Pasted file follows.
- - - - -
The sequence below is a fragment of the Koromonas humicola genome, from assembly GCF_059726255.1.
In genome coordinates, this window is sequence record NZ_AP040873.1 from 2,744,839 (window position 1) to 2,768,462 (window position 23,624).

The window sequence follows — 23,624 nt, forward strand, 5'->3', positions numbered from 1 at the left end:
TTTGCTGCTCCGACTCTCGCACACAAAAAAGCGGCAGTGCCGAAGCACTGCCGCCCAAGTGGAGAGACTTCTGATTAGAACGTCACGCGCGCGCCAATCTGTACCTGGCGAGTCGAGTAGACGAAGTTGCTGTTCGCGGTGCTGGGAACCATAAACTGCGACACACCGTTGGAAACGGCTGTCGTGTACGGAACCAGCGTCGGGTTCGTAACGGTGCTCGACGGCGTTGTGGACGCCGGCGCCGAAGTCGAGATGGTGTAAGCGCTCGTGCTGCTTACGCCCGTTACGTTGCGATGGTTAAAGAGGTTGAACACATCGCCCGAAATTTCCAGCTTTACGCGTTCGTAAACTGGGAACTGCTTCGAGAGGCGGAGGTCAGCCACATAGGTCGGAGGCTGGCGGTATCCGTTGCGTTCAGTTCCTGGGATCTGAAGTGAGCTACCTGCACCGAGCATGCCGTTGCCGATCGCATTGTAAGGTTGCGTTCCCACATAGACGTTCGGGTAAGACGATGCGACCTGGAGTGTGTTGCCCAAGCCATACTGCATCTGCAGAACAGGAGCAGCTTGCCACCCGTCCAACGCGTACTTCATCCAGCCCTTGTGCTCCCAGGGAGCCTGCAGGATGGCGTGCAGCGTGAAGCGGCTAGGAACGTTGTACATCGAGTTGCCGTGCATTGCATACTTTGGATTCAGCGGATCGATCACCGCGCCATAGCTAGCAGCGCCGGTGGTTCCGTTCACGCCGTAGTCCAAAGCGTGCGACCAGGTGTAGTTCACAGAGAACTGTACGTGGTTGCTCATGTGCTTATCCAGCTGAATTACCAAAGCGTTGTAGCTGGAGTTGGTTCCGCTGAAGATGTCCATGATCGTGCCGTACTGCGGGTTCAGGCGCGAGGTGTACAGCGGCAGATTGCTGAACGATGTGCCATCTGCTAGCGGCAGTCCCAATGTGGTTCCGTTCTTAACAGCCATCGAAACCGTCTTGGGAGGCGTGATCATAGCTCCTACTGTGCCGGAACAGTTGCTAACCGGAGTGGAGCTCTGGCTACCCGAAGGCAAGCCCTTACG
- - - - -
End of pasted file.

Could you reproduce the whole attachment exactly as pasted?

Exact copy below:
The sequence below is a fragment of the Koromonas humicola genome, from assembly GCF_059726255.1.
In genome coordinates, this window is sequence record NZ_AP040873.1 from 2,744,839 (window position 1) to 2,768,462 (window position 23,624).

The window sequence follows — 23,624 nt, forward strand, 5'->3', positions numbered from 1 at the left end:
TTTGCTGCTCCGACTCTCGCACACAAAAAAGCGGCAGTGCCGAAGCACTGCCGCCCAAGTGGAGAGACTTCTGATTAGAACGTCACGCGCGCGCCAATCTGTACCTGGCGAGTCGAGTAGACGAAGTTGCTGTTCGCGGTGCTGGGAACCATAAACTGCGACACACCGTTGGAAACGGCTGTCGTGTACGGAACCAGCGTCGGGTTCGTAACGGTGCTCGACGGCGTTGTGGACGCCGGCGCCGAAGTCGAGATGGTGTAAGCGCTCGTGCTGCTTACGCCCGTTACGTTGCGATGGTTAAAGAGGTTGAACACATCGCCCGAAATTTCCAGCTTTACGCGTTCGTAAACTGGGAACTGCTTCGAGAGGCGGAGGTCAGCCACATAGGTCGGAGGCTGGCGGTATCCGTTGCGTTCAGTTCCTGGGATCTGAAGTGAGCTACCTGCACCGAGCATGCCGTTGCCGATCGCATTGTAAGGTTGCGTTCCCACATAGACGTTCGGGTAAGACGATGCGACCTGGAGTGTGTTGCCCAAGCCATACTGCATCTGCAGAACAGGAGCAGCTTGCCACCCGTCCAACGCGTACTTCATCCAGCCCTTGTGCTCCCAGGGAGCCTGCAGGATGGCGTGCAGCGTGAAGCGGCTAGGAACGTTGTACATCGAGTTGCCGTGCATTGCATACTTTGGATTCAGCGGATCGATCACCGCGCCATAGCTAGCAGCGCCGGTGGTTCCGTTCACGCCGTAGTCCAAAGCGTGCGACCAGGTGTAGTTCACAGAGAACTGTACGTGGTTGCTCATGTGCTTATCCAGCTGAATTACCAAAGCGTTGTAGCTGGAGTTGGTTCCGCTGAAGATGTCCATGATCGTGCCGTACTGCGGGTTCAGGCGCGAGGTGTACAGCGGCAGATTGCTGAACGATGTGCCATCTGCTAGCGGCAGTCCCAATGTGGTTCCGTTCTTAACAGCCATCGAAACCGTCTTGGGAGGCGTGATCATAGCTCCTACTGTGCCGGAACAGTTGCTAACCGGAGTGGAGCTCTGGCTACCCGAAGGCAAGCCCTTACG